Saturday, July 25, 2009

2007- Valdosta/Lowndes County Jail, No Phone, Medication Problems, denied food, No privacy for women, mold, filty walls, keep people hole

Valdosta-Lowndes County Jail, State of the ACLU, Leigh Touchton a WHITE FEMALE gives her report!,

Submitted by gbrhynes007-2 on Fri, 2007-03-23 13:20. Lowndes County Jail and Where are Elected Officials?

LEIGH TOUCHTON LETTER TO THE ACLU FOLLOWING HER ARREST BY VALDOSTA CITY MAYOR AND COUNCIL ON MAY 5, 2005

HER TRUTH (NOT HER STORY)
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“My name is Leigh Touchton, I am the former President of the local Valdosta branch of the NAACP. I am the first white woman to lead a branch of the NAACP. I have corresponded with the Georgia ACLU previously about the Lowndes County Jail. Last Thursday night, 15 of us refused to move from the podium of the Valdosta City Council over a civil rights issue. We were arrested and taken to the Lowndes County Jail. I was personally subjected to the following:

1. I was not allowed to make a phone call when I was booked. My case number, which is the PIN number for making phone calls out of the cell, was blacked out on the receipt paper that I was given by a sadistic female guard named Giddens, or Giddings, a white female guard. I was not allowed to call family in order to have my prescribed medicines brought to me until 20 hours after I was booked. I missed two doses of my medicine and almost passed out. Two woman with me were also not allowed to make a phone call either and were on prescribed medicine. Two of us received our medicines 20 hours after our booking, one woman never received hers. We were all bonded out approx. 24 hours after we were arrested. I was told that if you are arrested on a Friday, you will not be bonded out until Monday. 4. I was denied any food for the first 13 hours of my incarceration (from 6:00 p.m. until 7:00 a.m. the next morning). Male protesters arrested with us were given dinner. The phones in the cell block did not work properly. The inmates had to stand at the phone for hours trying to get a line to go out. Many inmates were locked into their rooms for the night before getting a phone call to go out. I was one of those inmates.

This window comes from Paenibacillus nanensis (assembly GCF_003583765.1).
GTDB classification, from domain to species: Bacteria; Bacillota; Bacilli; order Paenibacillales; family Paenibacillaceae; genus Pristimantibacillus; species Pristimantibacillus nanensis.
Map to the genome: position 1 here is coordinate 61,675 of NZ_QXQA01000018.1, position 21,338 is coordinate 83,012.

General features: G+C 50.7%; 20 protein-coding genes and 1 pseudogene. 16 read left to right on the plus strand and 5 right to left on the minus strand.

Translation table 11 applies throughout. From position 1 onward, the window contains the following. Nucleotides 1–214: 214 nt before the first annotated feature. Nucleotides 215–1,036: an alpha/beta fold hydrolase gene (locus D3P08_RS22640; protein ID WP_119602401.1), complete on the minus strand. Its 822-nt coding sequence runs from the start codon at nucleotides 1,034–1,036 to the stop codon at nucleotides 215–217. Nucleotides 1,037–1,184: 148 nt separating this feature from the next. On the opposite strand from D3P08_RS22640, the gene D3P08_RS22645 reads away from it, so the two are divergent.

2. I was not given a towel or a comb. The sink in my room did not work. I was locked in my room for over 6 hours without access to drinking water. I saw many female inmates with dirty, stinking jumpsuits that they had been issued upon their arrival but were not allowed to send to the laundry. One woman told me she had been wearing hers for over a month. I saw many female inmates washing their underclothes and tee-shirts and boxer shorts in the toilet for lack of a place to wash them. The holding cell that I was placed in upon arrival (for 3 hours) had two non-functional toilets filled with human waste.

3. There were trays of spoiled food in the holding cell that had been there for days. The milk I was given in the morning (at 5:00 a.m.) was spoiled. Thirty other inmates from another cell block reported spoiled milk. The milk was warm and had obviously not been refrigerated for several hours. I was given breakfast and lunch. There were no fresh fruits or vegetables or whole grains available at either of these meals. There was no fruit juice available. There were no vitamins or calcium supplements or iron supplements available. I was told that I could not have Tylenol or Advil for my headache without filling out a pill call form and it would take 3 days to receive the pills. I was told that I was limited to two Tylenol pills per week. I was on my period and was not able to receive any sanitary items until 16 hours after I was incarcerated. I had menstrual wastes running down my legs the entire 16 hours because the toilet paper I tried to use would not stay in place. I was told that I had to purchase tampons but that the next available purchase would not arrive until I had been in jail 7 days. I was forced to sleep on the floor in a modified hospital stretcher. I saw at least 15 other women also sleeping on the floor. I was told that every room had women sleeping on the floor. One window in my non-air conditioned, non-heated room was rusted closed and would not open. One was rusted open and would not shut. Both windows were approx. 4 inches by 30 inches in dimensions. The temperature outside went down to approx. 50 degrees the night I was incarcerated and I had to sleep under an open window. I had only my jumpsuit and one blanket and it did not keep me warm. My cellmates reported that during the summer when south Georgia temperatures reach into the 100's, that women strip down to their underwear, wet their towels in the sink or in my room, the toilet, and lay the wet towels across their bodies to keep from getting heat stroke. Towels can only go to the laundry once a week. We believe that a male inmate named Sonny Graham died of heat stroke. We believe that a female inmate also died of heat stroke. I was incarcerated with women who saw her die and their descriptions sound like heat stroke (I'm a biology professor with some medical training). The mattress was less than one inch thick and flattened to approx. one-half inch. The dimensions of the "boat" were so narrow and so short that many tall or heavy women could not fit in them.